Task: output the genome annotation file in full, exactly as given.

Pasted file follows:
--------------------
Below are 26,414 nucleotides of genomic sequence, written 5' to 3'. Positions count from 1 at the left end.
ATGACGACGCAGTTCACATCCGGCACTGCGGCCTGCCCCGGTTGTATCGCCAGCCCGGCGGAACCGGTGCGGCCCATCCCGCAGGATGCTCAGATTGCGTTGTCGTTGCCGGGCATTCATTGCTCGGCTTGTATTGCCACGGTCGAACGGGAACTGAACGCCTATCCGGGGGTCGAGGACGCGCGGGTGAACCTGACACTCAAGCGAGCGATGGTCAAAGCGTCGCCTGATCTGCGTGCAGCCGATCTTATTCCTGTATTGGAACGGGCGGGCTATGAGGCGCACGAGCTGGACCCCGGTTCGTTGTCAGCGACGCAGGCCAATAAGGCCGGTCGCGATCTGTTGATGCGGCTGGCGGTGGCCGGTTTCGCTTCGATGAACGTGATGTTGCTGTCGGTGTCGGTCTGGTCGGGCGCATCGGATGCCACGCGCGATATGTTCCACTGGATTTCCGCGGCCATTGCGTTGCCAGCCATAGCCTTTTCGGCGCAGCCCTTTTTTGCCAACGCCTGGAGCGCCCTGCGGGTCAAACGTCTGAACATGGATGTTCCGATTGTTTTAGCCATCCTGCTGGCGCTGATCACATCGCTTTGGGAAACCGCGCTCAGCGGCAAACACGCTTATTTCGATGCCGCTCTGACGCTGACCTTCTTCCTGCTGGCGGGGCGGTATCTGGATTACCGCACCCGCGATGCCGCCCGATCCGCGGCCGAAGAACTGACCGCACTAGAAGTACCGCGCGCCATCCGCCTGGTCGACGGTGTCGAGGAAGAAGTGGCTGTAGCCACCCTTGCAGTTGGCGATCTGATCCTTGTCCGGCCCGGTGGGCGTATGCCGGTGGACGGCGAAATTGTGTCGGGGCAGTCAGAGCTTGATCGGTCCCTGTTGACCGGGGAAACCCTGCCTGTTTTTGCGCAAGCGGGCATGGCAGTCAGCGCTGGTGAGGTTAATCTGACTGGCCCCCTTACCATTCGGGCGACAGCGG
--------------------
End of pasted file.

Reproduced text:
Below are 26,414 nucleotides of genomic sequence, written 5' to 3'. Positions count from 1 at the left end.
ATGACGACGCAGTTCACATCCGGCACTGCGGCCTGCCCCGGTTGTATCGCCAGCCCGGCGGAACCGGTGCGGCCCATCCCGCAGGATGCTCAGATTGCGTTGTCGTTGCCGGGCATTCATTGCTCGGCTTGTATTGCCACGGTCGAACGGGAACTGAACGCCTATCCGGGGGTCGAGGACGCGCGGGTGAACCTGACACTCAAGCGAGCGATGGTCAAAGCGTCGCCTGATCTGCGTGCAGCCGATCTTATTCCTGTATTGGAACGGGCGGGCTATGAGGCGCACGAGCTGGACCCCGGTTCGTTGTCAGCGACGCAGGCCAATAAGGCCGGTCGCGATCTGTTGATGCGGCTGGCGGTGGCCGGTTTCGCTTCGATGAACGTGATGTTGCTGTCGGTGTCGGTCTGGTCGGGCGCATCGGATGCCACGCGCGATATGTTCCACTGGATTTCCGCGGCCATTGCGTTGCCAGCCATAGCCTTTTCGGCGCAGCCCTTTTTTGCCAACGCCTGGAGCGCCCTGCGGGTCAAACGTCTGAACATGGATGTTCCGATTGTTTTAGCCATCCTGCTGGCGCTGATCACATCGCTTTGGGAAACCGCGCTCAGCGGCAAACACGCTTATTTCGATGCCGCTCTGACGCTGACCTTCTTCCTGCTGGCGGGGCGGTATCTGGATTACCGCACCCGCGATGCCGCCCGATCCGCGGCCGAAGAACTGACCGCACTAGAAGTACCGCGCGCCATCCGCCTGGTCGACGGTGTCGAGGAAGAAGTGGCTGTAGCCACCCTTGCAGTTGGCGATCTGATCCTTGTCCGGCCCGGTGGGCGTATGCCGGTGGACGGCGAAATTGTGTCGGGGCAGTCAGAGCTTGATCGGTCCCTGTTGACCGGGGAAACCCTGCCTGTTTTTGCGCAAGCGGGCATGGCAGTCAGCGCTGGTGAGGTTAATCTGACTGGCCCCCTTACCATTCGGGCGACAGCGG